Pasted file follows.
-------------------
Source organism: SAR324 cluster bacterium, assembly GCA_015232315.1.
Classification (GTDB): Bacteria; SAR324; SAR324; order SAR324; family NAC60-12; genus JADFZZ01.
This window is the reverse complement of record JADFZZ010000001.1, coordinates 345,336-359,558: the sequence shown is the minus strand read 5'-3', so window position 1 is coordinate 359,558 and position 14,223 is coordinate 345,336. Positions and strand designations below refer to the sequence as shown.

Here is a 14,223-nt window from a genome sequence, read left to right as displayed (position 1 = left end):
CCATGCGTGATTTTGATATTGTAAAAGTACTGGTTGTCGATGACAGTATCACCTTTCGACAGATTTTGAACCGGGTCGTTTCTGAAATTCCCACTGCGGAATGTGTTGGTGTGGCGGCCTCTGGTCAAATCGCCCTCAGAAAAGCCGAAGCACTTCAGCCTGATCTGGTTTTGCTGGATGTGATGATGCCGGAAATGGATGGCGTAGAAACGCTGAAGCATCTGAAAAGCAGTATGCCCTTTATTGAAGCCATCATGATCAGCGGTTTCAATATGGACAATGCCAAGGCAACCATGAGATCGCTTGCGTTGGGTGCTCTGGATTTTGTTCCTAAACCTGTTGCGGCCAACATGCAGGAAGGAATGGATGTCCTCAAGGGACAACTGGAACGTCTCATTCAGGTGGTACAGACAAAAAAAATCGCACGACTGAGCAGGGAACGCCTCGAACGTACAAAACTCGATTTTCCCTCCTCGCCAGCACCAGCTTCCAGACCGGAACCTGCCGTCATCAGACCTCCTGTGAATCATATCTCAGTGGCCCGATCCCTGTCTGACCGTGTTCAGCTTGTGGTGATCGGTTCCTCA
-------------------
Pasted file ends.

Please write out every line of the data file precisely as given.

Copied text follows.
Source organism: SAR324 cluster bacterium, assembly GCA_015232315.1.
Classification (GTDB): Bacteria; SAR324; SAR324; order SAR324; family NAC60-12; genus JADFZZ01.
This window is the reverse complement of record JADFZZ010000001.1, coordinates 345,336-359,558: the sequence shown is the minus strand read 5'-3', so window position 1 is coordinate 359,558 and position 14,223 is coordinate 345,336. Positions and strand designations below refer to the sequence as shown.

Here is a 14,223-nt window from a genome sequence, read left to right as displayed (position 1 = left end):
CCATGCGTGATTTTGATATTGTAAAAGTACTGGTTGTCGATGACAGTATCACCTTTCGACAGATTTTGAACCGGGTCGTTTCTGAAATTCCCACTGCGGAATGTGTTGGTGTGGCGGCCTCTGGTCAAATCGCCCTCAGAAAAGCCGAAGCACTTCAGCCTGATCTGGTTTTGCTGGATGTGATGATGCCGGAAATGGATGGCGTAGAAACGCTGAAGCATCTGAAAAGCAGTATGCCCTTTATTGAAGCCATCATGATCAGCGGTTTCAATATGGACAATGCCAAGGCAACCATGAGATCGCTTGCGTTGGGTGCTCTGGATTTTGTTCCTAAACCTGTTGCGGCCAACATGCAGGAAGGAATGGATGTCCTCAAGGGACAACTGGAACGTCTCATTCAGGTGGTACAGACAAAAAAAATCGCACGACTGAGCAGGGAACGCCTCGAACGTACAAAACTCGATTTTCCCTCCTCGCCAGCACCAGCTTCCAGACCGGAACCTGCCGTCATCAGACCTCCTGTGAATCATATCTCAGTGGCCCGATCCCTGTCTGACCGTGTTCAGCTTGTGGTGATCGGTTCCTCA